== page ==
Second Place: Coal: Dirty Past, Hazy Future, Michigan Public Radio and The Environment Report, Mark Brush, Shawn Allee, Lester Graham, Rebecca M. Williams, Erika Celeste, Sandra Sleight-Brennan, Julie Edelson Halpert, Matt Shafer Powell
Third Place: On Their Own Terms, PRI's Living on Earth, Ingrid Lobet
Outstanding Student Reporting
First Place: Powering a Nation: The Coal Story
Sara Peach, Jenn Hueting, Monica Ulmanu, Chris Carmichael (University of North Carolina)
Environmentalists argue that removing Appalachian mountaintops to mine coal is a disaster. For many who live in that hardscrabble area, it seems an economic necessity. Sara Peach and her student team from the University of North Carolina captured that basic division, and its many nuances, in a well-constructed series of interviews and images presented in a style that's dispassionate and non-judgmental and, largely because of that, makes clear how wrenching this issue is.
Honorable Mention: University of Montana Grace Case Project, Laura Lundquist (with a team of 31 students and three professors)
Honorable Mention: Trouble in Rossmoor: The Woodpecker Chronicles, Bay Nature Magazine, Daniel McGlynn
Outstanding Beat/In-Depth Reporting, Television
First Place: Climate Change Winners and Losers
CBS Evening News and CBS Sunday Morning
Ben Plesser and Mark Phillips
The judges were unanimous in awarding first prize in the "BEAT/IN-DEPTH TV" category to "Climate Change Winners and Losers." This two-part report was a superb example of what television does best: taking us to places and showing us what is happening with strong, clear images. There was obviously a lot of research that went into this story about the extreme edges of what's happening with climate change, but it didn't get in the way of the storytelling. The writing was crisp, precise and witty. The reporter's on-camera appearances were dramatic and engaging, from riding in the dog sled in Greenland to snorkelling in the Maldives and demonstrating by walking in the water what the consequences of rising sea levels could be.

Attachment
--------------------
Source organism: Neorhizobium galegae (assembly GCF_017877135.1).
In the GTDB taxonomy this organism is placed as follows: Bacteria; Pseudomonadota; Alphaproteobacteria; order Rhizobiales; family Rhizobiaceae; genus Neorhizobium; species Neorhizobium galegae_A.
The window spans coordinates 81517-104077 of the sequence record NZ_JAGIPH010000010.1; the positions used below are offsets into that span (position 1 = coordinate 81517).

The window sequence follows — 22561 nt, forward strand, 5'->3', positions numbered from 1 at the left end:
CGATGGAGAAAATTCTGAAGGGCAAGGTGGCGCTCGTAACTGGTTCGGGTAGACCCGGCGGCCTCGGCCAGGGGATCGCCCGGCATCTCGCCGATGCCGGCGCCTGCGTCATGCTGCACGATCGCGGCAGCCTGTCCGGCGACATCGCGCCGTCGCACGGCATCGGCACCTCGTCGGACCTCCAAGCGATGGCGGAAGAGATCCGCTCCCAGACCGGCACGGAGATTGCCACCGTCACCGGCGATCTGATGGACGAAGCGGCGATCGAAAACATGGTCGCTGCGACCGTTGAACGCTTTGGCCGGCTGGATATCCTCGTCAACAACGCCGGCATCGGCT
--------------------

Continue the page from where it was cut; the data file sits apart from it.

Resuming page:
Second Place: Quest: National Parks Special: Bringing the Parks to the People, KQED Quest, San Francisco, CA, Christopher Bauer, Jenny Oh, Sheraz Sadiq, Amy Miller, Gail Huddleson, Paul Rogers
Third Place: Transit Development vs. Open Space/Ancient Site, KSL-TV, Salt Lake City, UT, John Daley
Outstanding Small Market Reporting, Print
First Place: Green vs. Green: Environmentalists Duke It Out
Monterey County Weekly, Kera Abraham
By examining conflicts in which both sides laid plausible claim to being champions of the environment, Abraham offered an unusually sophisticated and thought-provoking examination of what it means to be green. Her pieces were thoroughly reported, engagingly told, fresh and fair-minded.
Second Place: A Quiet Hell, Houston Press, Chris Vogel
Third Place: Soup-to-Nuts: Small Market Reporting, Earth Island Journal Jason Mark
Outstanding Story, Television, Small Market
First Place: Poison Water
WHIO-TV, Dayton, OH
The judges were impressed with the reporter's research and development of this strong, local story. She and her station demonstrated a commitment to a subject that other media outlets may have been tempted to overlook. Her tenacity is evident by the positive results that were achieved for the residents of Garden City. This story is not available electronically.
Second Place: The Air We Breathe, WTAE-TV, Pittsburgh, PA Jim Parsons, Michael Lazorko, Kendall Cross
Outstanding Story, Television, Large Market
First Place: Seahorse Sleuths
KQED Quest, San Francisco, CA
Joan Johnson, Jenny Oh, Shirley Gutierrez, Kenji Yamamoto, Josh Rosen, Paul Rogers
A compelling piece about a strange and fascinating creature jeopardized by the global trade in dried seahorses. Beautiful images, combined with solid editing, made this entry stand out, as did the documenting of efforts by scientists and advocates to save the seahorse. This story was made exceptional by the power of great underwater video as well as undercover video from inside the markets where a startling number of seahorses are sold.
Second Place: Borneo: Human and Environmental Health, PBS NewsHour, Fred de Sam Lazaro, Nicole See, Tom Adair, Skip Davis
Third Place: Algae Power, KQED Quest, San Francisco ,CA, Gabriela Quiros, Josh Rosen, Henny Oh, Linda Peckham, Gail Huddleson, Amy Miller, Paul Rogers
* From the quarterly newsletter SEJournal, Fall 2010 issue.